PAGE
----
The Financial Institutions insurance market continues to harden, with reduced capacity to underwrite risk as we progress further into the 2021 calendar year. Insurers are pressing for increased premium and/or retention levels on a portfolio basis (rather than a risk-by-risk basis) to grow the premium pool.
Global volatility presents a major concern for insurers, given the anticipated resurgence in the markets and has been the key driver for increased premium rate momentum. With the Australian market floating on an unprecedented level of monetary and fiscal support, investors sitting on large cash reserves, and rapid accelerations in equity gains; underwriters are concerned about sudden devaluations to the market and consequent investor legal suits. In addition, the lingering effects of the Hayne Royal Commission remain an integral rating factor, as well as any potential long tail claims arising from COVID.
Despite the above however, we are starting to see bright spots in terms of risk appetite navigation. Following multiple years of the hardening phase, and notwithstanding the unpredictable market cycles, insurers have carved out much better clarity, visibility, and consistency with respect to their appetite across the different FI sectors.
KEY TAKEAWAYS FROM FY21: Q3
In Q3, Financial Institution clients who were hardest hit typically exhibited some of the characteristics below:
INCREASE IN FUNDS UNDER MANAGEMENT (FUM) AND REDEMPTION RUNS
Insureds with substantial FUM increases experienced higher prices, as FUM typically indicates the overall magnitude of potential losses. Conversely, large redemption runs were heavily penalised, given the harbinger for potential investor claims.
NATURE OF FUND
The type of fund was also an influential factor. Hedge funds with high gearing ratios and an aggressive alpha focus were impacted, compared to those with more benign strategies. Underlying alternative asset classes were also a key premium driver, with funds exposed to private credit, quant strategies and commodities most impacted, especially those to oil futures which briefly entered unprecedented negative territory. Hedge funds with a history of shareholder activism were also impacted (this can be a major source of claims), in addition to those Hedge funds that were targets themselves – similar to the GameStop short squeeze scenario.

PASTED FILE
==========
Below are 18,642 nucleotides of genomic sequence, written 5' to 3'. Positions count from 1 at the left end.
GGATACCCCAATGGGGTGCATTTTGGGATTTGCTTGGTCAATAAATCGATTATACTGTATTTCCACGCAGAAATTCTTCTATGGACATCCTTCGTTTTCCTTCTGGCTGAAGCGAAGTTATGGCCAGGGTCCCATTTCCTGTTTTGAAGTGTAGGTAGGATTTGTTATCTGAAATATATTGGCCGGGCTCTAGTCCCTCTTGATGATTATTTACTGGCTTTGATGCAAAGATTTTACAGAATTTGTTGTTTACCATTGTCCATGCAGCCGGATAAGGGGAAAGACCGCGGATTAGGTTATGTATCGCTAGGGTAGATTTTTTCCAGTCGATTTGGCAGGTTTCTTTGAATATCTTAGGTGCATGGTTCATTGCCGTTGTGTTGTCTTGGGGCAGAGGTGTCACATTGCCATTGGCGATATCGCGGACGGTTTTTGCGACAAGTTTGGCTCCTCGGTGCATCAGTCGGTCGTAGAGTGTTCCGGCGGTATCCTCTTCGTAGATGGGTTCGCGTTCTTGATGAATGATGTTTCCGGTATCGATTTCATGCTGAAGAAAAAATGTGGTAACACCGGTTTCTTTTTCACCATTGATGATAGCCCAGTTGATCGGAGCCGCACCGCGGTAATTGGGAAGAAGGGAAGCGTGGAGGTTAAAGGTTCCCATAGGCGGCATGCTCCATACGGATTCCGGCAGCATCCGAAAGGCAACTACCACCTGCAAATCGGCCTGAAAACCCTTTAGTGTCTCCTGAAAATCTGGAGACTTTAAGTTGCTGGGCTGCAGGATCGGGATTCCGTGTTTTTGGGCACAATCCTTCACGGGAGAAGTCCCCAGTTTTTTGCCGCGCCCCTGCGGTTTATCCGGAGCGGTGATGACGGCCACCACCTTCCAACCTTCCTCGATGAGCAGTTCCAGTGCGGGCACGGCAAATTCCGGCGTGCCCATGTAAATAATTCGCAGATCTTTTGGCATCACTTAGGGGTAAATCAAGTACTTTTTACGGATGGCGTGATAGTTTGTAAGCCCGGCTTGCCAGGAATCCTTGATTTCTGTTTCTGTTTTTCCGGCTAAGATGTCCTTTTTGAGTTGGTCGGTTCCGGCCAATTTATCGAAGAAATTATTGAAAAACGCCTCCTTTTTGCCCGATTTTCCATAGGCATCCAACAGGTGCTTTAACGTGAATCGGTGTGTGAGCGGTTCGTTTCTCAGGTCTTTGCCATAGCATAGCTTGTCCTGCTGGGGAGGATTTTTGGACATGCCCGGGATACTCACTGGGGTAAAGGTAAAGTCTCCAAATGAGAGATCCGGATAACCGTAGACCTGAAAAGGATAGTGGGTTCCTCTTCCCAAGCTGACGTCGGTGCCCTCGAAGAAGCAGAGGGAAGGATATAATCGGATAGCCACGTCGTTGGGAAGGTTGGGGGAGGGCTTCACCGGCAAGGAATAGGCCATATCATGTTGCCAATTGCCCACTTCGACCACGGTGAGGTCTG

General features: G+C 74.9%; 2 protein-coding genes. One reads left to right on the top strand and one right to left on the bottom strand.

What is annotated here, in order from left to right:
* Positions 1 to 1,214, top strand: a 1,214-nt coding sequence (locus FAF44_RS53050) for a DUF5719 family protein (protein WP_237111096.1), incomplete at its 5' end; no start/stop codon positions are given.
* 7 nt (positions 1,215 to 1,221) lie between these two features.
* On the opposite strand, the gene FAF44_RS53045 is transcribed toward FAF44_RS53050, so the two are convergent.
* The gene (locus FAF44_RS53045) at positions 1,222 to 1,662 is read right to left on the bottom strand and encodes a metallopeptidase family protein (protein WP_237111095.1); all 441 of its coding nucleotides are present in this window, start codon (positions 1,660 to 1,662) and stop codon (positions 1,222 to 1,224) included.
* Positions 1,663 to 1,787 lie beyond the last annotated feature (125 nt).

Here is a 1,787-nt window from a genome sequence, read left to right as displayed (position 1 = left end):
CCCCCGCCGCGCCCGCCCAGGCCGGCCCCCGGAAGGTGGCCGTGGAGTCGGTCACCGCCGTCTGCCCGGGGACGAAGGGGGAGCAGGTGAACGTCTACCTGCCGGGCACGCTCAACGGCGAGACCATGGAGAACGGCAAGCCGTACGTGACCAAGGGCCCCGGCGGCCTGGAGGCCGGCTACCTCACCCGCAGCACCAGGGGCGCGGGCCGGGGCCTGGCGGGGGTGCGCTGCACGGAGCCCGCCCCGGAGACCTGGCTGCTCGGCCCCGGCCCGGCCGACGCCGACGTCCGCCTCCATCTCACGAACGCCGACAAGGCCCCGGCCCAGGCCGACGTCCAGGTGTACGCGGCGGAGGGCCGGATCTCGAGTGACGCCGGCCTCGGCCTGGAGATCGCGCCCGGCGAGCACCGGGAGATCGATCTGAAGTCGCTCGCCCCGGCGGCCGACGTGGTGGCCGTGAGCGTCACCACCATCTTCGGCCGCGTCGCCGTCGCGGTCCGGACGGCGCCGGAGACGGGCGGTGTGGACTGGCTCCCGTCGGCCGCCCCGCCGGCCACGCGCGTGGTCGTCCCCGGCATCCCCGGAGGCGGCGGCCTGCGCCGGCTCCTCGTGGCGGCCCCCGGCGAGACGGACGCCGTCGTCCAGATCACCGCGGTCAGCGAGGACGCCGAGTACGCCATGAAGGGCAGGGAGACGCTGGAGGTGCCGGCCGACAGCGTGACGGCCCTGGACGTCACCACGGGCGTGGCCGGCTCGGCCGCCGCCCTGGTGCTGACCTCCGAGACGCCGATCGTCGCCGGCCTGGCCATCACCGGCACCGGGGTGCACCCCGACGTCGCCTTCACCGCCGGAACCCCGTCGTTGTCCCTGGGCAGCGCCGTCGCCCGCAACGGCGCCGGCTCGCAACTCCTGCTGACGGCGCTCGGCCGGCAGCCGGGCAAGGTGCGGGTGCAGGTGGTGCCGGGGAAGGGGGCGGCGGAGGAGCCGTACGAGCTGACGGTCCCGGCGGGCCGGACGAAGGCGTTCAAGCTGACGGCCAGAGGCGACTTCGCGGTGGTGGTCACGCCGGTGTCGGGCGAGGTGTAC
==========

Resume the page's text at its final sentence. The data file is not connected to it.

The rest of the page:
Feeder fund and other similar “fund of fund” structures were also affected, due to their higher exposure to international markets, particularly when exposed to the more litigious US investor base.
Passive index funds which delivered solid beta returns with low management expense ratios were least affected, as well as mutual funds with low-risk strategies. Funds with considerable retail investor bases were impacted, due to the more litigious nature of this class, compared to the sophisticated wholesale/institutional sector.
VENTURE CAPITAL/PRIVATE EQUITY
There were pricing and coverage implications in the venture capital/private equity funds space, depending on the underlying investee company portfolio. Investee companies with enduring profitability models, recurring and stable revenue streams and strong Series Round interest were looked upon favourably by underwriters.
PRIVATE DEBT & DISTRESSED ASSETS
As banks’ lending criteria have been subject to tighter controls, we have seen an influx of managers allocating alternative capital to private debt and distressed assets. While not impossible to place these risks with insurers, insureds exposed to one undiversified single underlying asset (especially property development), found it difficult to source a solution.
LISTED INVESTMENT COMPANIES (LICS)
LICS with high discounts to Net Tangible Assets had underwriters concerned, especially where the risk of further drops was high. Valuation risk and Directors’ and Officers’ SIDE C continuous disclosure are key concerns in this space.